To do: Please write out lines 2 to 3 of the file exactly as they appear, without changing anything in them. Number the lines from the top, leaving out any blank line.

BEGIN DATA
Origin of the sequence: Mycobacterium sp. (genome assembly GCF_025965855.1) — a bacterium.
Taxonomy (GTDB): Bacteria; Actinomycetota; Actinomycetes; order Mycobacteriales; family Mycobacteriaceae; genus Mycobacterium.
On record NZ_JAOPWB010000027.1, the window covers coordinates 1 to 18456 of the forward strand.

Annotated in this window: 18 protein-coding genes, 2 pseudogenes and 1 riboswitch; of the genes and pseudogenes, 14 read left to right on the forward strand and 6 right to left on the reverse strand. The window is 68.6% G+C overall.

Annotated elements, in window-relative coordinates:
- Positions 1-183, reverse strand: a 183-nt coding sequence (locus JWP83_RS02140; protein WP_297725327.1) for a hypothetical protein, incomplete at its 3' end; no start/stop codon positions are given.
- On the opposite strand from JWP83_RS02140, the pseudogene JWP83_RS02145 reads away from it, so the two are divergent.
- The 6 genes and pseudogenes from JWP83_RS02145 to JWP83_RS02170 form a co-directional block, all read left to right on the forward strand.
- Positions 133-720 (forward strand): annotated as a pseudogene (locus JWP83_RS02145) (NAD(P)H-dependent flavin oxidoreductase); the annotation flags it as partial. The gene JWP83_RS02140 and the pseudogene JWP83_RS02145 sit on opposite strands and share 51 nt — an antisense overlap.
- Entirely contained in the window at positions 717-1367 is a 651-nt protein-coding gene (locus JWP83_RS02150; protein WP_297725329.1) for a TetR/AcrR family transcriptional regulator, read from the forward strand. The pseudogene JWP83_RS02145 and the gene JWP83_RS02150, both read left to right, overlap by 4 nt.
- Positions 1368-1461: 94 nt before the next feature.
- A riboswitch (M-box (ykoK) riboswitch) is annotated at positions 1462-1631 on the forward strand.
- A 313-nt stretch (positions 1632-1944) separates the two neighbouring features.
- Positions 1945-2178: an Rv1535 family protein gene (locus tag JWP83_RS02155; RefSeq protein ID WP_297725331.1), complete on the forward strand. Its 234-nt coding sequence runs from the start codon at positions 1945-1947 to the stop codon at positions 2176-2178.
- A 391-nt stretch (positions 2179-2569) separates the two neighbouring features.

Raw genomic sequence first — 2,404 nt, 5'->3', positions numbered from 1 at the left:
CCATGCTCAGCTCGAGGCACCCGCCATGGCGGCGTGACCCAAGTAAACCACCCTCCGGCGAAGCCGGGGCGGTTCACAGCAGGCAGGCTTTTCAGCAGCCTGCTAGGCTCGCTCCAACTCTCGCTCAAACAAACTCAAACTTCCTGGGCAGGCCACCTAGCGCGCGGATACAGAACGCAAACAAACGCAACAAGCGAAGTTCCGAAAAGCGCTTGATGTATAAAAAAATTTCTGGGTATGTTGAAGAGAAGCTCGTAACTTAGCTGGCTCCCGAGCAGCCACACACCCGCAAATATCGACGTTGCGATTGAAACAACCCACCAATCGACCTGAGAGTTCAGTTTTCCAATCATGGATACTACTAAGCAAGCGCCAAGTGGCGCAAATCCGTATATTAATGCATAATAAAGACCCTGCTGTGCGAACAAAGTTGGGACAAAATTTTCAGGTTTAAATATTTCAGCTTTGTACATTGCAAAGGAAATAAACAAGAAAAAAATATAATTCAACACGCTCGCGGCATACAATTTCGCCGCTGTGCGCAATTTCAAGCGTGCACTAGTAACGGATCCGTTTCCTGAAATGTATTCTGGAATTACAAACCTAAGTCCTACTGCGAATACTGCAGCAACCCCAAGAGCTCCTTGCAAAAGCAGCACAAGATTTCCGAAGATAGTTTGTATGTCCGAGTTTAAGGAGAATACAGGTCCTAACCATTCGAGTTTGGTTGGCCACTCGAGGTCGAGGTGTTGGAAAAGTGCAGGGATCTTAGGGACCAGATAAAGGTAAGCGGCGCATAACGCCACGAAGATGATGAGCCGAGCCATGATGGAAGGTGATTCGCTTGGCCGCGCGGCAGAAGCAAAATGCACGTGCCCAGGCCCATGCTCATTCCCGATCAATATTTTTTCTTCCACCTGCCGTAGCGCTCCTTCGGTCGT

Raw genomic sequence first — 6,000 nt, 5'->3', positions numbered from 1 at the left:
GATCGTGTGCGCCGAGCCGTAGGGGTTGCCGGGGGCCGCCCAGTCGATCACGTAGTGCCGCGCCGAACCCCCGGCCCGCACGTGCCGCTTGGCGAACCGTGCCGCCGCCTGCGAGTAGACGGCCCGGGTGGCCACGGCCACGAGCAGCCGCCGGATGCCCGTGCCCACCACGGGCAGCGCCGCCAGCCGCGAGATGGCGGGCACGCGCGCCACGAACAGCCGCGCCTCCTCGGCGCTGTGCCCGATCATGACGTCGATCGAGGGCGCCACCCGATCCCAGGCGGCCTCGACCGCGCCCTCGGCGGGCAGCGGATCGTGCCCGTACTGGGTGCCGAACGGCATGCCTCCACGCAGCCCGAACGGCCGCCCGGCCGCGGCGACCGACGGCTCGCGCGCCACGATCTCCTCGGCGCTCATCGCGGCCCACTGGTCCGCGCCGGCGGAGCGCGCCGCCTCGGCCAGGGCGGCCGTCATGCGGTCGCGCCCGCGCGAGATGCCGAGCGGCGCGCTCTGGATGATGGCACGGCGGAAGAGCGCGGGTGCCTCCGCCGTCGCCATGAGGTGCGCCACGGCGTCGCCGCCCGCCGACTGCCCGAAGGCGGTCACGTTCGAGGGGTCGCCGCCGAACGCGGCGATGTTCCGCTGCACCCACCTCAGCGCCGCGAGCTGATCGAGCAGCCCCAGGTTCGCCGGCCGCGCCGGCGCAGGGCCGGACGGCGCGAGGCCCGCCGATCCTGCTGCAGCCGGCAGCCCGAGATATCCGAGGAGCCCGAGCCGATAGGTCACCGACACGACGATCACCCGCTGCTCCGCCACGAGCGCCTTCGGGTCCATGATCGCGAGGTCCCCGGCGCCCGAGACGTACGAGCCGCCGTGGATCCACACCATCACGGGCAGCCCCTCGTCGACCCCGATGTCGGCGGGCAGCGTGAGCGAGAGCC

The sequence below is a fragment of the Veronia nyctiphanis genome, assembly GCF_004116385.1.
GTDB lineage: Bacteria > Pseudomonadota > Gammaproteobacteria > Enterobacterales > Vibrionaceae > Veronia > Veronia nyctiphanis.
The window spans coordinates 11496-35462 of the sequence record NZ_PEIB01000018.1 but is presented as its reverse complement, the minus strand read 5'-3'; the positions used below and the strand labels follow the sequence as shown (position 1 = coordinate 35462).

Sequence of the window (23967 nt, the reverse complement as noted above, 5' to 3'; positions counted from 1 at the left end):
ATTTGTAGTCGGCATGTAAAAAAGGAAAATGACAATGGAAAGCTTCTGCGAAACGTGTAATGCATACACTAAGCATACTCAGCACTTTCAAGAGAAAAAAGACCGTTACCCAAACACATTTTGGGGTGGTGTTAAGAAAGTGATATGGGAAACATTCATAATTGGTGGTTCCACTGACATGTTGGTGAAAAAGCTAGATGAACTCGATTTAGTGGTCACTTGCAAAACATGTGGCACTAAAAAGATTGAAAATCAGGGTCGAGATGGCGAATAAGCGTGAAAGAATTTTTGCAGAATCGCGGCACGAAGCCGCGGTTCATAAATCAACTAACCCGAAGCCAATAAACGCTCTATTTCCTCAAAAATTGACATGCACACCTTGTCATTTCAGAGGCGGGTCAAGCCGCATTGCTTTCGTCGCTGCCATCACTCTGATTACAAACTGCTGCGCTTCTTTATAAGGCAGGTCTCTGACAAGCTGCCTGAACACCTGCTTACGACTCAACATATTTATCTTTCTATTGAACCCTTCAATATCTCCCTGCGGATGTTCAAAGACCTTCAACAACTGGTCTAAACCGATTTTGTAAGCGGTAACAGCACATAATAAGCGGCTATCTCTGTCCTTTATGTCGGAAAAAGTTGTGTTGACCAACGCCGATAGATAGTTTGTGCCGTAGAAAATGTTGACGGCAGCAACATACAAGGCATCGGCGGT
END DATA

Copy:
Taxonomy (GTDB): Bacteria; Actinomycetota; Actinomycetes; order Mycobacteriales; family Mycobacteriaceae; genus Mycobacterium.
On record NZ_JAOPWB010000027.1, the window covers coordinates 1 to 18456 of the forward strand.